Great hexagonal sections of Lilly’s wall faded out of existence. They went individually at first but lengthened and spiraled as section after section disappeared, revealing perfect blue skies, the green pastures of distant farms, and the long, twinkly sweep of the river off to the right.
Her furniture faded as well. First the top drawer of her dresser, followed by the footstool she stood on to reach the sink when she was little. Oblivion consumed each piece of her life. She pulled the covers up close to ward it off, but these too dissolved into nothing.
As her bed began to fade she jumped off of it, landing on one small piece of the floor that hovered in midair above the kitchen, where her mother made pancakes and whistled. As she stood up, trying to find her voice, to call to her mother, to tell someone what was happening to her, the section she stood on faded from beneath her feet, along with the rest of the world.
And then there was silence.
A few days before her disappearance, Lilly climbed into the passenger’s seat of her father’s station wagon. She’d been crying, but tried to hide it from her father, James, who looked over at her. His heart dropped into his shoes.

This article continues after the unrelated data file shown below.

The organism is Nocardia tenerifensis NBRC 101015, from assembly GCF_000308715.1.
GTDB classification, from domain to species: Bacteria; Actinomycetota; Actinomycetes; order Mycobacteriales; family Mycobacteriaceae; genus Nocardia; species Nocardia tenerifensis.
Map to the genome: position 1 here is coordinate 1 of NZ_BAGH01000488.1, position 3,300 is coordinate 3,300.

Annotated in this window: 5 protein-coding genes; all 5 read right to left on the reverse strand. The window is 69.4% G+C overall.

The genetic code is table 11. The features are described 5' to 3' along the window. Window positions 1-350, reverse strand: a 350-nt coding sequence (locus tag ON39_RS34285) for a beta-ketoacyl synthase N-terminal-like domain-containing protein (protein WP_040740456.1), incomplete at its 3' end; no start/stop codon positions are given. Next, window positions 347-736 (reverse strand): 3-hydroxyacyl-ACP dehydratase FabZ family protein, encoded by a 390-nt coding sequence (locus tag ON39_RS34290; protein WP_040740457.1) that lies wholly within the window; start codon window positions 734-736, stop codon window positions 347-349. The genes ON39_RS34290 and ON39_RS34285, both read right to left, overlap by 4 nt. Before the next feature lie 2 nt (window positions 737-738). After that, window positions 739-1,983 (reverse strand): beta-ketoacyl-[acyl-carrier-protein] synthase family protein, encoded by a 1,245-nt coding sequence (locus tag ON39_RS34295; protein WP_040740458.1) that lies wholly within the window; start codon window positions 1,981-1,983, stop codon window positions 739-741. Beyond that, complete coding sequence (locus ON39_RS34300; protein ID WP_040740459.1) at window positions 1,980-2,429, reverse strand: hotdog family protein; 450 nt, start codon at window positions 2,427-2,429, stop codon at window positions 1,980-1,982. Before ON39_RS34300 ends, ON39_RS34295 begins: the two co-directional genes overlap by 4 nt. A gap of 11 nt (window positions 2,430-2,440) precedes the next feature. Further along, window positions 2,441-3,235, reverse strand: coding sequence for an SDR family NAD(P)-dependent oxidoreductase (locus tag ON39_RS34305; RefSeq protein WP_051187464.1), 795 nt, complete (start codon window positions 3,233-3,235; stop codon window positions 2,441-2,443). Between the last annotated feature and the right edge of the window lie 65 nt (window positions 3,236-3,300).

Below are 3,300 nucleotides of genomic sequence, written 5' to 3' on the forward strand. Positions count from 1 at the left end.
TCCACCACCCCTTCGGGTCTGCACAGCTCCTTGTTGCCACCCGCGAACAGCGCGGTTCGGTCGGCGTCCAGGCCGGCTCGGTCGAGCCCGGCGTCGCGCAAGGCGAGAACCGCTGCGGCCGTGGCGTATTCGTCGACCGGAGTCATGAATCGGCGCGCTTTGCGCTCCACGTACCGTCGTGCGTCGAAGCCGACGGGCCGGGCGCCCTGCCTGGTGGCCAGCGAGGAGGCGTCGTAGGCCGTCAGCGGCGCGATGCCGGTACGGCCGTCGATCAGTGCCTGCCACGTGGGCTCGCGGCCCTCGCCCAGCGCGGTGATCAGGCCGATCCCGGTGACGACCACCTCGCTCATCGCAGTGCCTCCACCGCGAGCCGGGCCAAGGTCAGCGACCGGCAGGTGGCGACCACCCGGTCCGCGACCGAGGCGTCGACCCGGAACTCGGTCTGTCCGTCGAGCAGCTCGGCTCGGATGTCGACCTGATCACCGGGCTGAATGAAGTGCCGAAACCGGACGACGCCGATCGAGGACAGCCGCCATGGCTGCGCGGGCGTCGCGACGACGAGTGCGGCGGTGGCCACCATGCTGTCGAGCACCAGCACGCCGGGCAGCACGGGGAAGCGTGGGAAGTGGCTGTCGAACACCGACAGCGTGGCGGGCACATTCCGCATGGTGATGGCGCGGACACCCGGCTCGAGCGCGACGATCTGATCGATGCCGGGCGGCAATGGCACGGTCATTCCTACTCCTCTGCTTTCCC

“How’s it going, Sweetie?”
“Listen, sometimes two people just-”
“Fall out of love,” she said without looking at him. Without it being a question.
“No,” he said, pulling back as if to fend off a blow.
“That’s what you were going to say,” she said.
“You’re right,” he said. “I’m predictable. It was what I was going to say, but it was wrong. I fell in love with something… something other than your mother…”
His tachyon research had seemed so important, so revolutionary. But a dozen years of ‘I’ll be home late,’ and ‘I swear I’ll be there for your birthday this year’ and ‘I’m so close, just give me a few more months’ will wear on a person… On a marriage.
James continued to look at the stained seat between himself and his daughter. He gave a weak chuckle. “All these years spent perfecting time travel. Now all I want to do is go back and work on something else.” He turned his head and looked out the window. “I’m sorry, Lilly.”
She sat there, not knowing what to say. Finally, she said in a bad Groucho Marx voice, “What did the neutrino say to the police after the tachyon crashed into him?”
James smiled, and together they recited the punch-line: “Sir, I didn’t see the tachyon coming, just going… both ways.” James turned the ignition and drove her home.